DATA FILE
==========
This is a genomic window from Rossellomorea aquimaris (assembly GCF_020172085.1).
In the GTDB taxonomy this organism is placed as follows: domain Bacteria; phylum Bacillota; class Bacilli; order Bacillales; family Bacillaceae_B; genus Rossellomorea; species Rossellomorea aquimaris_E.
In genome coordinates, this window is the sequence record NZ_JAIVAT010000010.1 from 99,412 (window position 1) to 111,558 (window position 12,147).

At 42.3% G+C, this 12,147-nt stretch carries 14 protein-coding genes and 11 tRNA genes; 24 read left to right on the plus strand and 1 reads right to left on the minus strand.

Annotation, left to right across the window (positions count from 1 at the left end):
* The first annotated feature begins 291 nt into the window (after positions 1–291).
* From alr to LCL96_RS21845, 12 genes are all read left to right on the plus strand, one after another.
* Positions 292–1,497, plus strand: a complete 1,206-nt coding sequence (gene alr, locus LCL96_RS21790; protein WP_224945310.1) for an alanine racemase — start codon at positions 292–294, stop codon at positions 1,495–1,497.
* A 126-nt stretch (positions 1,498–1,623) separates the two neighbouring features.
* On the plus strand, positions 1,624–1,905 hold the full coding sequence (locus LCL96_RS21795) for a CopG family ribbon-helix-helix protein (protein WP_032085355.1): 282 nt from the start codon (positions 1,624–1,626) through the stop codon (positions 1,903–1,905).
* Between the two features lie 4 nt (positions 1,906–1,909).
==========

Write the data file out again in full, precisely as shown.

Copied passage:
This is a genomic window from Rossellomorea aquimaris (assembly GCF_020172085.1).
In the GTDB taxonomy this organism is placed as follows: domain Bacteria; phylum Bacillota; class Bacilli; order Bacillales; family Bacillaceae_B; genus Rossellomorea; species Rossellomorea aquimaris_E.
In genome coordinates, this window is the sequence record NZ_JAIVAT010000010.1 from 99,412 (window position 1) to 111,558 (window position 12,147).

At 42.3% G+C, this 12,147-nt stretch carries 14 protein-coding genes and 11 tRNA genes; 24 read left to right on the plus strand and 1 reads right to left on the minus strand.

Annotation, left to right across the window (positions count from 1 at the left end):
* The first annotated feature begins 291 nt into the window (after positions 1–291).
* From alr to LCL96_RS21845, 12 genes are all read left to right on the plus strand, one after another.
* Positions 292–1,497, plus strand: a complete 1,206-nt coding sequence (gene alr, locus LCL96_RS21790; protein WP_224945310.1) for an alanine racemase — start codon at positions 292–294, stop codon at positions 1,495–1,497.
* A 126-nt stretch (positions 1,498–1,623) separates the two neighbouring features.
* On the plus strand, positions 1,624–1,905 hold the full coding sequence (locus LCL96_RS21795) for a CopG family ribbon-helix-helix protein (protein WP_032085355.1): 282 nt from the start codon (positions 1,624–1,626) through the stop codon (positions 1,903–1,905).
* Between the two features lie 4 nt (positions 1,906–1,909).